SINGAPORE, Sept 15 (Reuters) – The dollar held near recent peaks on Thursday as traders increased bets that the Federal Reserve will become even more aggressive next week in its battle to curb inflation, while the yen faltered after a brief pop in the previous session.
The dollar was up 0.14% against the yen to 143.3J7 in Asia, after falling 1% in the previous session on news that the Bank of Japan had checked on exchange rates with banks – a possible preparation for yen buying.
But some market watchers expressed scepticism that there would be a direct intervention or that it would have much lasting impact, with Satsuki Katayama, head of a ruling party panel on financial affairs in Japan, telling Reuters that the country lacks effective means to combat the yen’s sharp falls.
A record Japanese trade deficit for August has also underscored the bear case for the yen.
“The yen direction of travel continues to be for further weakness … If they really want to stop the weakness, then a change in BOJ policy is the recipe,” said Rodrigo Catril, a currency strategist at National Australia Bank.
“Our sense is that the intervention, sure, it will scare the speculators on the day, but it’s unlikely to prove longer lasting.”
The Australian and New Zealand dollars gained slightly following domestic data releases, which showed Australian employment bouncing back in August after a surprise dip the month before, and New Zealand’s gross domestic product (GDP) rising 1.7% in the June quarter, beating forecasts of a 1.0% gain.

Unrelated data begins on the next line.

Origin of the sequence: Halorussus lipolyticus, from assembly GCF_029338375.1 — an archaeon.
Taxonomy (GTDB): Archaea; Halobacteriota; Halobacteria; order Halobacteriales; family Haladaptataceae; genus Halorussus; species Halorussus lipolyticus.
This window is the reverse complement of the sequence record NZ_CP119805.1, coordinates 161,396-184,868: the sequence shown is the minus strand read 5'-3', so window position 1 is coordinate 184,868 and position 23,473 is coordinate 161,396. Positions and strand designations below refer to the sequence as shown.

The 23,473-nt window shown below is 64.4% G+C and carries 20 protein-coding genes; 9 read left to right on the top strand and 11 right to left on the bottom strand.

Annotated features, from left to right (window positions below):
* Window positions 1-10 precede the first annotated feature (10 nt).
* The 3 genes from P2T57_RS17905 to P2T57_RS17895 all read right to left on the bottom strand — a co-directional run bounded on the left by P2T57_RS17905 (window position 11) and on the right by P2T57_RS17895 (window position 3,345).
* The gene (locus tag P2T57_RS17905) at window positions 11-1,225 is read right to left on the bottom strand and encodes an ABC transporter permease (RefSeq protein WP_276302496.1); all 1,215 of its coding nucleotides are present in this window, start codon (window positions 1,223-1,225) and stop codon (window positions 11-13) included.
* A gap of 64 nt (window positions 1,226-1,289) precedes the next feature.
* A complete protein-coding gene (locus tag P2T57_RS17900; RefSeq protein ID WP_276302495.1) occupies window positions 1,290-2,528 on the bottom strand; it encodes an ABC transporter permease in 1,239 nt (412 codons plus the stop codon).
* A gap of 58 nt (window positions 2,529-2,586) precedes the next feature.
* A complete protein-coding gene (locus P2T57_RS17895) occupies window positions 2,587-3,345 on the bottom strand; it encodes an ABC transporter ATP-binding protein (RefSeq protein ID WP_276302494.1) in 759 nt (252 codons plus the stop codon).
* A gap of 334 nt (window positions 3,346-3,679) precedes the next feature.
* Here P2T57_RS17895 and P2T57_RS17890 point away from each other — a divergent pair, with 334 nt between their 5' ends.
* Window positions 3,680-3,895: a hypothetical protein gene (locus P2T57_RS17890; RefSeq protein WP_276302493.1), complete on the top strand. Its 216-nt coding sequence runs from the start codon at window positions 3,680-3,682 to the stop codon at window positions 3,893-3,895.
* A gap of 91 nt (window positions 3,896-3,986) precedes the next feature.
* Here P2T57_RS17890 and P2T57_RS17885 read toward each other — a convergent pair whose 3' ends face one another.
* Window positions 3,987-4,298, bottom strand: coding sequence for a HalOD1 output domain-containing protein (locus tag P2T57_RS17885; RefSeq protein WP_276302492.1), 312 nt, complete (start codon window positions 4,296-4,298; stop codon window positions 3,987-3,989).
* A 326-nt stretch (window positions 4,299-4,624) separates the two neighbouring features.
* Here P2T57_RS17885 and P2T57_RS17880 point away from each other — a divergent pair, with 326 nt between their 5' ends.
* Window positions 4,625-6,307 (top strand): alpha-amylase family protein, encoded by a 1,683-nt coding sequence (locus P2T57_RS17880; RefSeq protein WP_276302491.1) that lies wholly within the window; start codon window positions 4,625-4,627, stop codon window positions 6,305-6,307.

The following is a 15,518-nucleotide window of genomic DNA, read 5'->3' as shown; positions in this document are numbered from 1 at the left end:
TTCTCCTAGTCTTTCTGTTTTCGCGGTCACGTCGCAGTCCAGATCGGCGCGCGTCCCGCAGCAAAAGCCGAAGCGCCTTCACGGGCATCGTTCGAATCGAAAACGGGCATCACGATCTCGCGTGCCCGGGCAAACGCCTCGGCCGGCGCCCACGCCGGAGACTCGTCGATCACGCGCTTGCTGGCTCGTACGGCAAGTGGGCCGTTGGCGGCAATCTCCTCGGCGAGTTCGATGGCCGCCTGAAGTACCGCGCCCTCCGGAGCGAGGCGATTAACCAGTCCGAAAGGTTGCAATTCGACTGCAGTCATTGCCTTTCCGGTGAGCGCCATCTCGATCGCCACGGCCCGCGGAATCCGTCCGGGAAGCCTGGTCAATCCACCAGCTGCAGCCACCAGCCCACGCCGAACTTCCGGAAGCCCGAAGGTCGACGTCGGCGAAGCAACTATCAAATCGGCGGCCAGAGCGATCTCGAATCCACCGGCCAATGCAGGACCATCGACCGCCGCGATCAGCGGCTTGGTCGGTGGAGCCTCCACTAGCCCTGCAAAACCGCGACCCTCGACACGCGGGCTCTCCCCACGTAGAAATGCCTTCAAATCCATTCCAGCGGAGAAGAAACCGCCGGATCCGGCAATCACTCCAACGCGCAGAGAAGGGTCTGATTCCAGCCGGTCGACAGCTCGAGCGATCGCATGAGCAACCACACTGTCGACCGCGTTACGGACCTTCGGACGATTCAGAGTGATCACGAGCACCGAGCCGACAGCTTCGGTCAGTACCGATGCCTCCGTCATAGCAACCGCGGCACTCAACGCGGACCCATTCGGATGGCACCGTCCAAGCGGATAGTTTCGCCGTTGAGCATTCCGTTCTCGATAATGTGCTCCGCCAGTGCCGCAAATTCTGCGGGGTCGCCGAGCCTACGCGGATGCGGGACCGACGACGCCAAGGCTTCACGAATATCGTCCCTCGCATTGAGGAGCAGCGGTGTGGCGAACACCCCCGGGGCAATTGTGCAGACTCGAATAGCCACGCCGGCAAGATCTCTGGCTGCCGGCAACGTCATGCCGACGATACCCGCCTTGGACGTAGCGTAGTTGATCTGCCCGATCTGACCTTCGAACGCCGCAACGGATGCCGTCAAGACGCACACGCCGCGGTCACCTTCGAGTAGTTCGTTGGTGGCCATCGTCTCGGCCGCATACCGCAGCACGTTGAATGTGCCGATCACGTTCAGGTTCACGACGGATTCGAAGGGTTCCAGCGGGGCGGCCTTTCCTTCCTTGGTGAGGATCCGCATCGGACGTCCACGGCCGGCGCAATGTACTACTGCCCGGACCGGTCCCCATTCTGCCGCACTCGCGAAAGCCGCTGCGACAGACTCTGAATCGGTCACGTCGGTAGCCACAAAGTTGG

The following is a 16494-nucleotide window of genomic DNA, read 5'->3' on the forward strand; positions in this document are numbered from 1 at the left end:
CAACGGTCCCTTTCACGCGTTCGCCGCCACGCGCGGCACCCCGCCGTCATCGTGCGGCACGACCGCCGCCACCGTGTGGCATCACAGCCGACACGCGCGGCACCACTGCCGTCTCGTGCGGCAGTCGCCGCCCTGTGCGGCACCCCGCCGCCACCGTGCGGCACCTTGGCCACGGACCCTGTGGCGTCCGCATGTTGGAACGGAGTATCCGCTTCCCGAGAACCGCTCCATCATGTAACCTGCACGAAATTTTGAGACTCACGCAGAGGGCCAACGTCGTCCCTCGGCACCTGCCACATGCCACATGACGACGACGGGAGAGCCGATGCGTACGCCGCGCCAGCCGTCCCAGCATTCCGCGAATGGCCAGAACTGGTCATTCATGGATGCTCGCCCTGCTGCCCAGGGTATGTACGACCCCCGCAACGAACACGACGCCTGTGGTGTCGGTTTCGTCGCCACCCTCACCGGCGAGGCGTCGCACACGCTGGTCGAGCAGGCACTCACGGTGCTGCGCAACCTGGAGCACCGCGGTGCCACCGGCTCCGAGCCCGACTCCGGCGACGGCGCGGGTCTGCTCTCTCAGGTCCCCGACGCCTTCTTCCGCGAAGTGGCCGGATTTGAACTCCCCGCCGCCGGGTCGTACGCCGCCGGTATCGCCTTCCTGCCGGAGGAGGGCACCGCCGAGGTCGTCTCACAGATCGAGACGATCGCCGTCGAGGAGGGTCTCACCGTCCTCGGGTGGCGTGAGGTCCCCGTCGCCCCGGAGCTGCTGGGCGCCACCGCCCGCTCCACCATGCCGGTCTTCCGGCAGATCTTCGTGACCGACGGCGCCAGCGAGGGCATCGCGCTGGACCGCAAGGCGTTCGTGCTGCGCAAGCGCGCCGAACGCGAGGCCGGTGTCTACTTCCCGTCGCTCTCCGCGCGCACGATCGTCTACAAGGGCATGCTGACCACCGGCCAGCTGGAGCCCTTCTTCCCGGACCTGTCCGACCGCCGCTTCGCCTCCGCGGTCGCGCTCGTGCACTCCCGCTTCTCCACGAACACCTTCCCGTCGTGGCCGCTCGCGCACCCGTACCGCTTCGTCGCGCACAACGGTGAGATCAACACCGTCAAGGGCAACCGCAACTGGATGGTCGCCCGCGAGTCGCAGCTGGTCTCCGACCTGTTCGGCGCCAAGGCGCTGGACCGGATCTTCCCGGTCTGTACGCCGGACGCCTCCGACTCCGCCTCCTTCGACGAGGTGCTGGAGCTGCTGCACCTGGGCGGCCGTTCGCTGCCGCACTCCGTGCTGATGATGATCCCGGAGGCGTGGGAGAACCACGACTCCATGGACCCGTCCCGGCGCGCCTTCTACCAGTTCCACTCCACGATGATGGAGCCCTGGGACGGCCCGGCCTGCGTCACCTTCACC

The Aussie was up 0.15% to USD 0.67575, while the kiwi gained 0.11% to USD 0.60085.
Sterling fell 0.1% to USD 1.1530, while the euro slipped 0.07% to USD 0.9971 – both nursing losses after an inflation surprise sent the greenback surging on Tuesday.
The euro had some help from European Central Bank policymaker Francois Villeroy de Galhau who said on Wednesday that the bank’s neutral rate, estimated as below or close to 2% in nominal terms, could be reached by the end of the year.
However, the dollar is in the driving seat ahead of next week’s Fed meeting.
Fed funds futures are now pricing in a 37% chance that the Fed will hike rates by 100 basis points.
“The market is kind of in consolidation mode,” said NAB’s Catril. “Clearly evident in the front end of the US Treasury curve, the market is becoming a bit more emboldened to the reality that the Fed will remain aggressive.”
US producer prices fell for a second straight month in August as the cost of gasoline declined further, data showed on Wednesday, though that seemed cold comfort after Tuesday’s data already dashed hopes of cooling consumer prices.
The US dollar index, which measures the greenback against a basket of currencies, was up 0.12% to 109.73, not far off its two-decade peak of 110.79.
(Reporting by Rae Wee; Editing by Sam Holmes and Kim Coghill)
This article originally appeared on reuters.com